Department of Computer Science and Technology

Technical reports

Security evaluation at design time for cryptographic hardware

Huiyun Li

April 2006, 81 pages

This technical report is based on a dissertation submitted December 2005 by the author for the degree of Doctor of Philosophy to the University of Cambridge, Trinity Hall.


Consumer security devices are becoming ubiquitous, from pay-TV through mobile phones, PDA, prepayment gas meters to smart cards. There are many ongoing research efforts to keep these devices secure from opponents who try to retrieve key information by observation or manipulation of the chip’s components. In common industrial practise, it is after the chip has been manufactured that security evaluation is performed. Due to design time oversights, however, weaknesses are often revealed in fabricated chips. Furthermore, post manufacture security evaluation is time consuming, error prone and very expensive. This evokes the need of “design time security evaluation” techniques in order to identify avoidable mistakes in design.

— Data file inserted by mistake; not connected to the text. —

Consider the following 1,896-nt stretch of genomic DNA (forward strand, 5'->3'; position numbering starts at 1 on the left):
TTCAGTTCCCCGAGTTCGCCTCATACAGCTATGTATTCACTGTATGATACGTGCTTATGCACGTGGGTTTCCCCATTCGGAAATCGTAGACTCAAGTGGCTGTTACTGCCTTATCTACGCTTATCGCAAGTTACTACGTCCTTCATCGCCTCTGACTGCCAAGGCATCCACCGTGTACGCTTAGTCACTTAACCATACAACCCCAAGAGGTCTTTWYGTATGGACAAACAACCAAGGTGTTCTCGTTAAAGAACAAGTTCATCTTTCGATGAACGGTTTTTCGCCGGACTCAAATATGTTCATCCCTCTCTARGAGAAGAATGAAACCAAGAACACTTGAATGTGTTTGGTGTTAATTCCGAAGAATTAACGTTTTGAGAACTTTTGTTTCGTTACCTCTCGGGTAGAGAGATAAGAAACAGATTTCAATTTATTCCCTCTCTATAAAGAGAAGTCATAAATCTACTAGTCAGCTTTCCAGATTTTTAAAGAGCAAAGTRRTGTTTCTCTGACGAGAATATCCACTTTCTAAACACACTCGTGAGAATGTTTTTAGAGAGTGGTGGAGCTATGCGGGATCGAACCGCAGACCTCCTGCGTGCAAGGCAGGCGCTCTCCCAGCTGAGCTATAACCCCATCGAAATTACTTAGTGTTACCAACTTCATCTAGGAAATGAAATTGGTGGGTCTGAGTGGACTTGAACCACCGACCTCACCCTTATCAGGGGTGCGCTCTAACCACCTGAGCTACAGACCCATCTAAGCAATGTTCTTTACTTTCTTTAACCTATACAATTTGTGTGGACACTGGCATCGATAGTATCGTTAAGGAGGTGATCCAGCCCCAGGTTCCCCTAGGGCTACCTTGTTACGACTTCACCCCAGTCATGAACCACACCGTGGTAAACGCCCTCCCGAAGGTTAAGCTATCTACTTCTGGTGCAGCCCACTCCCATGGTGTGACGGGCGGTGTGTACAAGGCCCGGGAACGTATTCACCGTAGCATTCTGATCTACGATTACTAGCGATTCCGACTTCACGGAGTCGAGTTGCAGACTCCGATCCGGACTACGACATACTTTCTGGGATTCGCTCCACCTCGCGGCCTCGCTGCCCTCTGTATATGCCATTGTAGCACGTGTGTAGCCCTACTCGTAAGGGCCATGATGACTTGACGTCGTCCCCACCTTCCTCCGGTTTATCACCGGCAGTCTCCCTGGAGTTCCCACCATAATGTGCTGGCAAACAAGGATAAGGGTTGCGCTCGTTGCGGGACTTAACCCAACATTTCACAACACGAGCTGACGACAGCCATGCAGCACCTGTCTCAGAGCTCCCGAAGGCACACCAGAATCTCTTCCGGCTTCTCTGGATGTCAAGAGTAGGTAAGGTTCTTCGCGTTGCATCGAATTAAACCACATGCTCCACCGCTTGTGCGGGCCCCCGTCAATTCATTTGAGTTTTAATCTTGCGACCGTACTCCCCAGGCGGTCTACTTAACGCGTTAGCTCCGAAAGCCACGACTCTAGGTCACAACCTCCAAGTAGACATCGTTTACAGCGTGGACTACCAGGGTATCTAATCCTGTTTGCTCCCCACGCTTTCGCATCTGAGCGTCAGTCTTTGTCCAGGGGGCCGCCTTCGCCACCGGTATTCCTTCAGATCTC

This thesis proposes a set of “design time security evaluation” methodologies covering the well-known non-invasive side-channel analysis attacks, such as power analysis and electromagnetic analysis attacks. The thesis also covers the recently published semi-invasive optical fault injection attacks. These security evaluation technologies examine the system under test by reproducing attacks through simulation and observing its subsequent response.

The proposed “design time security evaluation” methodologies can be easily implemented into the standard integrated circuit design flow, requiring only commonly used EDA tools. So it adds little non-recurrent engineering (NRE) cost to the chip design but helps identify the security weaknesses at an early stage, avoids costly silicon re-spins, and helps succeed in industrial evaluation for faster time-to-market.

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BibTeX record

  author =	 {Li, Huiyun},
  title = 	 {{Security evaluation at design time for cryptographic
  year = 	 2006,
  month = 	 apr,
  url = 	 {},
  institution =  {University of Cambridge, Computer Laboratory},
  number = 	 {UCAM-CL-TR-665}